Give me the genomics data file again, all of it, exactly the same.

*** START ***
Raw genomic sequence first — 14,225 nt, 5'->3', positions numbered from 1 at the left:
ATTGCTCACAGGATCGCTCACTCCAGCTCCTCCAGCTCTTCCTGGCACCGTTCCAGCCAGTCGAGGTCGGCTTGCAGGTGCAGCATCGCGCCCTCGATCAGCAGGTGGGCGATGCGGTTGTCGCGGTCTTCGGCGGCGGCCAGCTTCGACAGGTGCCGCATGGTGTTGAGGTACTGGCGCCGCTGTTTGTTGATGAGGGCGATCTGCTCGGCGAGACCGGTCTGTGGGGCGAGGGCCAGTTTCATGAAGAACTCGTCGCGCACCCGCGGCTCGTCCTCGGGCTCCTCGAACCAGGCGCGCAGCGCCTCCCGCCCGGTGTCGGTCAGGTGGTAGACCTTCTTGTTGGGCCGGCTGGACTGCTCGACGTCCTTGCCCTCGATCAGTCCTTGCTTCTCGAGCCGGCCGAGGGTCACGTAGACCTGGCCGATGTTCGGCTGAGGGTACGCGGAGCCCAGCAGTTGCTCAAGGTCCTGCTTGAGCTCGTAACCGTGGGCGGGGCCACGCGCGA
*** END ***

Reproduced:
Raw genomic sequence first — 14,225 nt, 5'->3', positions numbered from 1 at the left:
ATTGCTCACAGGATCGCTCACTCCAGCTCCTCCAGCTCTTCCTGGCACCGTTCCAGCCAGTCGAGGTCGGCTTGCAGGTGCAGCATCGCGCCCTCGATCAGCAGGTGGGCGATGCGGTTGTCGCGGTCTTCGGCGGCGGCCAGCTTCGACAGGTGCCGCATGGTGTTGAGGTACTGGCGCCGCTGTTTGTTGATGAGGGCGATCTGCTCGGCGAGACCGGTCTGTGGGGCGAGGGCCAGTTTCATGAAGAACTCGTCGCGCACCCGCGGCTCGTCCTCGGGCTCCTCGAACCAGGCGCGCAGCGCCTCCCGCCCGGTGTCGGTCAGGTGGTAGACCTTCTTGTTGGGCCGGCTGGACTGCTCGACGTCCTTGCCCTCGATCAGTCCTTGCTTCTCGAGCCGGCCGAGGGTCACGTAGACCTGGCCGATGTTCGGCTGAGGGTACGCGGAGCCCAGCAGTTGCTCAAGGTCCTGCTTGAGCTCGTAACCGTGGGCGGGGCCACGCGCGA